If my #3, #4 or #5 pitcher gave me 6 great innings against a top team, and he is not my ace, as a manager I don't ever want to hear "He pitched great, and he deserved better" No matter what anyone says a loss is still a loss and a starting pitcher has to sit there 5 days before he gets a chance to redeem himself. If I know my pitcher has better odds of not finishing an inning, than finishing, or I am "Hoping" for a quick inning, then I would rather pull him, knowing he pitched well, and while he won't get the win, he will not get the loss either. Yes, Hosts and reporters will say "You pitched great" but the bottom line is you were the losing pitcher, and just like a bloop looks like a line drive in the next days box score, When there is an "L" next to the your name, in a few weeks you won't read Colon is 2-4 BUT he pitched well enough to win in one of those games. It's all BS you are what your record says you are.

#5 - Is my bullpen rested? or is this gonna be a tough week and I need to stretch my starter a little further in an effort to save the bull pen for the upcoming week?

Since Joba had not pitched in 3 days, Soriano just having a week off because of some minor elbow problems, and with Mariano only having pitched 14 pitches 2 games ago, Girardi had his big three all set to go for that game and for Saturday's game as well.

So with all that said. Girardi was an idiot for sending Colon out there to start the 7th inning. It all comes down to what had a better chance of happening? Colon at 100 pitches throwing a quick inning or pulling him with runners on base, and the heart of the Boston line-up coming to bat?

Now if Girardi left Colon in after he let up the lead off base hit, then I would not be writing this article at all, because that would signal to me that Girardi felt Colon had a lot left in the tank. When Colon threw 3 pitches in the 7th and let up the base hit Girardi was quickly out of the dugout and signaling Joba into the game.

What this quick hook told me was Girardi knew Colon was at the end of his rope at the end of the 6th, and he was hoping that Colon would somehow get through the 7th inning. If you have to "Hope" then pull the pitcher, and let Joba start the inning with nobody on in a tie game. No pitcher likes coming into a situation that they did not create, ask any relief pitcher and 99.9% of them would say I would rather start an inning with no one on, because you can now use all your pitchers to see what is and what is not working.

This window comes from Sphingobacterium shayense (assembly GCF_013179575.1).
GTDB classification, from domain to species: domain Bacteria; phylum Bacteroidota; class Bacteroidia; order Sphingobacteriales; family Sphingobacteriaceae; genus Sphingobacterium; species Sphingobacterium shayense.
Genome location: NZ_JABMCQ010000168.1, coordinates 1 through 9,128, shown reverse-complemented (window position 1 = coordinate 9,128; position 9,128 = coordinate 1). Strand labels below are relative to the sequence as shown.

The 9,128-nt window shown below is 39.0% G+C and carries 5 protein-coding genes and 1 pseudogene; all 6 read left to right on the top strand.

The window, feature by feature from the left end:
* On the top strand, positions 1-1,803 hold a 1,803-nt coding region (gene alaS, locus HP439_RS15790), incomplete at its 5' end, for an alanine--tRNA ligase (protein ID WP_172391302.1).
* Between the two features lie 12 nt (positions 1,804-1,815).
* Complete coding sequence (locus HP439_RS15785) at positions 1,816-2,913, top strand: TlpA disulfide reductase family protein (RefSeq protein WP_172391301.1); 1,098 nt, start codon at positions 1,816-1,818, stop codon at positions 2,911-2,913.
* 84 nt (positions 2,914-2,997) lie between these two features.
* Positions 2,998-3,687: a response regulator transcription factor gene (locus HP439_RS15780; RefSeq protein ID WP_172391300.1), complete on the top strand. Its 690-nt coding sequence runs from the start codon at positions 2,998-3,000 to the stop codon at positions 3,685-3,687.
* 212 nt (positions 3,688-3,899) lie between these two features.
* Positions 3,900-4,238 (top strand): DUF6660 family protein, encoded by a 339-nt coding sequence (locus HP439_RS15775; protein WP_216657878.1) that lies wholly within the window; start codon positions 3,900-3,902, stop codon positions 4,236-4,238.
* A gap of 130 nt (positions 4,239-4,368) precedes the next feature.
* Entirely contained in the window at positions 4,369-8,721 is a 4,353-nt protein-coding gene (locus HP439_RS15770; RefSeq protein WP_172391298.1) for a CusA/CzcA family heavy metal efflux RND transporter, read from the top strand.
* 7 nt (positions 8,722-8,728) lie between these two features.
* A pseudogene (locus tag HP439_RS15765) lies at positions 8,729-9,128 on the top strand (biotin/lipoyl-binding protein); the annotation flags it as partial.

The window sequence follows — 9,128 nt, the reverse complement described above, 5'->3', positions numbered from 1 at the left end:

Yes reporters may not think it's a big deal coming in with a runner on with no outs, or starting an inning fresh with no one on, but it is a huge difference for a pitcher. The problem i really have is, Joba was already warmed up, so if Colon somehow made it through the 7th, and with the game tied in the 8th, Girardi would have brought in Soriano, since we all know Soriano is the "8th inning guy" Now if Soriano made it through the 8th and the game was tied in the 9th Mo would have been brought in since you can't get a save at home in extra innings, most managers use their stopper in the 9th, knowing odds are you will have basically a free shot to win it in the 9th. So if Colon somehow managed to get through the 7th, Joba would not be used till at least the 10th and he would have to warm up all over again. With Joba warming up twice and if he had a slightly tough outing and threw say about 25-30 pitches he had most likely not to be able to pitch on Saturday.

Pulling Colon after the 6th, and using Joba in the 7th, Soriano in the 8th and Mo in the 9th most likely would have kept the game tied till at least the 10th inning, giving the Yankees a much better chance at winning. Bringing Joba in with a man on with no one out changes everything. It may seem like nothing to a lot of people, but it's amazing how many times Mariano comes into a tie game and blows it. No one can explain the mind set of a relief pitcher, but sometimes entering a game with a man on screws you up.

This was not a "2nd Guess...Monday morning quarterback" article. Once Colon started the 7th inning I already planned to write the article. The only thing I had to wait for was to see exactly when Girardi pulled Colon. The games out come did not matter at all.

It was a dumb idea to start Colon in the 7th, but what else can you expect from an moronic manager.

Dominick Mezzapesa
Twitter @dmezz1120
Email mezz1962@gmail.com